By Jim Schutze
By Rachel Watts
By Lauren Drewes Daniels
By Anna Merlan
By Lee Escobedo
By Eric Nicholson
When he presumably shifts to the adult Dalton, chronically late on the rent of a cheap apartment, he transforms a leaky air-conditioner unit into a poetic obsession reminiscent of Poe's The Raven. In James' account, one man is driven mad by the discordant notes struck by two different drips. They sing a similar prophecy of chaos for the world--a trickle from this man's air conditioner will build to a torrent and destroy everything.
Even when he bemoans his skills at cruising and maintaining relationships, Dalton James harmonizes smoothly with almost everyone's insecurities about dating. You don't want to dismiss him as just another guy who needs to get laid, because his heartbreak is too scarily familiar. To put it broadly, I think Dalton James would benefit from less Laurie Anderson and more Spalding Gray. He spins a potent saga with poetry and occasional searing pitilessness ("If you let me go, I promise to miss you"); many of his poetic descriptions, like Pyro tracing a capital "P" in the knotty barroom surface, resonate like a bell ring. His poetry and acting are better than his songwriting and choreography, but he manages to carve an effective, sometimes brilliant romance using all four. If James can just learn to be a bit more selective with his material, a tad more disciplined in his presentation, he will set the world on fire.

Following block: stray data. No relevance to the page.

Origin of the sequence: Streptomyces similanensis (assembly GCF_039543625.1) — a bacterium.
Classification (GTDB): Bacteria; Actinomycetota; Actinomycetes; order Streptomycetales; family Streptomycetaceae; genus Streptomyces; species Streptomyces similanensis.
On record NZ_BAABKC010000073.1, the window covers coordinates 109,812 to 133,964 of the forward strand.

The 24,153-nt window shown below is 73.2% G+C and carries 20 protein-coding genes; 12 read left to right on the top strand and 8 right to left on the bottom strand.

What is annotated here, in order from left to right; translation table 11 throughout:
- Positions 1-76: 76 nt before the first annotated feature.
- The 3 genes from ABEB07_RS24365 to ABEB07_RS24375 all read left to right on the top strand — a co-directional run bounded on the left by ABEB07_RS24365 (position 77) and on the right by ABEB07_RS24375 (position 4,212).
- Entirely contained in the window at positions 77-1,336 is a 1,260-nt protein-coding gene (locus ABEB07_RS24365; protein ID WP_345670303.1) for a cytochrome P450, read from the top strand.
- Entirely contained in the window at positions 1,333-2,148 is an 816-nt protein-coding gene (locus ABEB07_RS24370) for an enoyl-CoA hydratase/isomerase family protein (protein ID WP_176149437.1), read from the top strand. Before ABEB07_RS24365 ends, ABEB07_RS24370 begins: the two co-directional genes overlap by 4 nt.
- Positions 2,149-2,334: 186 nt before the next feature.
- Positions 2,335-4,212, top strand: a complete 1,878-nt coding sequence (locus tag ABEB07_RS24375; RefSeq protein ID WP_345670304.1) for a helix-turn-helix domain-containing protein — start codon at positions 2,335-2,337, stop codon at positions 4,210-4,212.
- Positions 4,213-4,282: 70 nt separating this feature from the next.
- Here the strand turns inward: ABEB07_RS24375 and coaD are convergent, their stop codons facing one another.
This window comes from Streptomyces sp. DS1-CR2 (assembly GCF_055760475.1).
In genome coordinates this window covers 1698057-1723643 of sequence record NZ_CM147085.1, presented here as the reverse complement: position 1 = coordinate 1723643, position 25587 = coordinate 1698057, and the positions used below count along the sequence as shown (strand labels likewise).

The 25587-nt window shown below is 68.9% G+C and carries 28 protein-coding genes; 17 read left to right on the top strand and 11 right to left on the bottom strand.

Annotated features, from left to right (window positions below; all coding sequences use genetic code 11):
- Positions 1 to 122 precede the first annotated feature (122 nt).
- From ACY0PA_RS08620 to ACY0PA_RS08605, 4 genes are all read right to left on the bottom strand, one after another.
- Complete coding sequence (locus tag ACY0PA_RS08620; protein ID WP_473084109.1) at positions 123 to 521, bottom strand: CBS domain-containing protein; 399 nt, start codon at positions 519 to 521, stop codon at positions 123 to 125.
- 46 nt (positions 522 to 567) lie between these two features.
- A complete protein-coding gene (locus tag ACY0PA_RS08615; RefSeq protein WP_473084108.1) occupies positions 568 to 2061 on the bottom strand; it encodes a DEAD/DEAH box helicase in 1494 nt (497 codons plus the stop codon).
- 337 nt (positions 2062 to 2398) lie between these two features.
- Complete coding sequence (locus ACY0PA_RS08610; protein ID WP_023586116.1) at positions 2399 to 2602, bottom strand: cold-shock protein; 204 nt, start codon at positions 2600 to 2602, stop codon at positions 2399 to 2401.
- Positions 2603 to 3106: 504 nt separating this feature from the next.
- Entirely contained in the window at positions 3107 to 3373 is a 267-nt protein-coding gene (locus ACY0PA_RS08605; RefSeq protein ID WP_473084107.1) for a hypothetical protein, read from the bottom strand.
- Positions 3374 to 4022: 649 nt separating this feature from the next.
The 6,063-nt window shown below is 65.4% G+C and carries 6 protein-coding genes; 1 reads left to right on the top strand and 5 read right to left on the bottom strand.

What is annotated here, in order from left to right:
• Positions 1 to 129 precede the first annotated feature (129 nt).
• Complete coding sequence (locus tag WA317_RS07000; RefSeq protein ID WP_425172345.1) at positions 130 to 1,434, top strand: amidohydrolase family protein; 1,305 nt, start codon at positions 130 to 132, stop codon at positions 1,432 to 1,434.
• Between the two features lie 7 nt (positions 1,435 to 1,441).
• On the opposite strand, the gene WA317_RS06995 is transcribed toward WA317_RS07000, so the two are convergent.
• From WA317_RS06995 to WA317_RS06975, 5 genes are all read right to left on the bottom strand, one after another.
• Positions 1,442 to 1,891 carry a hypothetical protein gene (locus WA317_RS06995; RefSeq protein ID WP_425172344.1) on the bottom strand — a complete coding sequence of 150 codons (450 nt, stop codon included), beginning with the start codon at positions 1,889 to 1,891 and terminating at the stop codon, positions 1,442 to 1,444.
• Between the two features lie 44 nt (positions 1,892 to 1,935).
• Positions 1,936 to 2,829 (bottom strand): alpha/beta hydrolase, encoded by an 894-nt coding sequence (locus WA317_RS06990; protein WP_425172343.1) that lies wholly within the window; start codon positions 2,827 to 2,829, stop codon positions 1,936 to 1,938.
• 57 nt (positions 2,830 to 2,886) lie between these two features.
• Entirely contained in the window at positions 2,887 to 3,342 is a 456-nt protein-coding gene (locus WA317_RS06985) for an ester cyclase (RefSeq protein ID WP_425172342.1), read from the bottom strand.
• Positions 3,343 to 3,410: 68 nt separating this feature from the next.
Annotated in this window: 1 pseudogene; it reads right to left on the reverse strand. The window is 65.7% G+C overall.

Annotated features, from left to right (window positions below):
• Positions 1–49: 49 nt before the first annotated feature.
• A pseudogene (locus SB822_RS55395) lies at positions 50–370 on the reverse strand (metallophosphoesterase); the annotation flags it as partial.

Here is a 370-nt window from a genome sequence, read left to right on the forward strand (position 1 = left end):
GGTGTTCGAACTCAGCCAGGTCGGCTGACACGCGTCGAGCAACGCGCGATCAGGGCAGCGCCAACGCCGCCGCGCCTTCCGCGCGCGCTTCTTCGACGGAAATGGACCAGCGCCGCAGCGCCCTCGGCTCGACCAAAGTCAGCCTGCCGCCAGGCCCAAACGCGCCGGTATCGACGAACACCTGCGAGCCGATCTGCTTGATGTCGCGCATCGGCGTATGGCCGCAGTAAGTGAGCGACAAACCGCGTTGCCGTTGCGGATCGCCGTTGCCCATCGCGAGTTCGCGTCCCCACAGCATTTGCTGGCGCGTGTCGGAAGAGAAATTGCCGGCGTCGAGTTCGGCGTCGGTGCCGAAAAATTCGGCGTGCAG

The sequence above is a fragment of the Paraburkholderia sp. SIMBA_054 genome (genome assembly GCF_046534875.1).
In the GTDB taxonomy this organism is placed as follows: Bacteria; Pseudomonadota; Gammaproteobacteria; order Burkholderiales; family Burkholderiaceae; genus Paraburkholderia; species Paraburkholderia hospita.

Wet Willie Loves Pyro runs through December 14. Call 522-9646.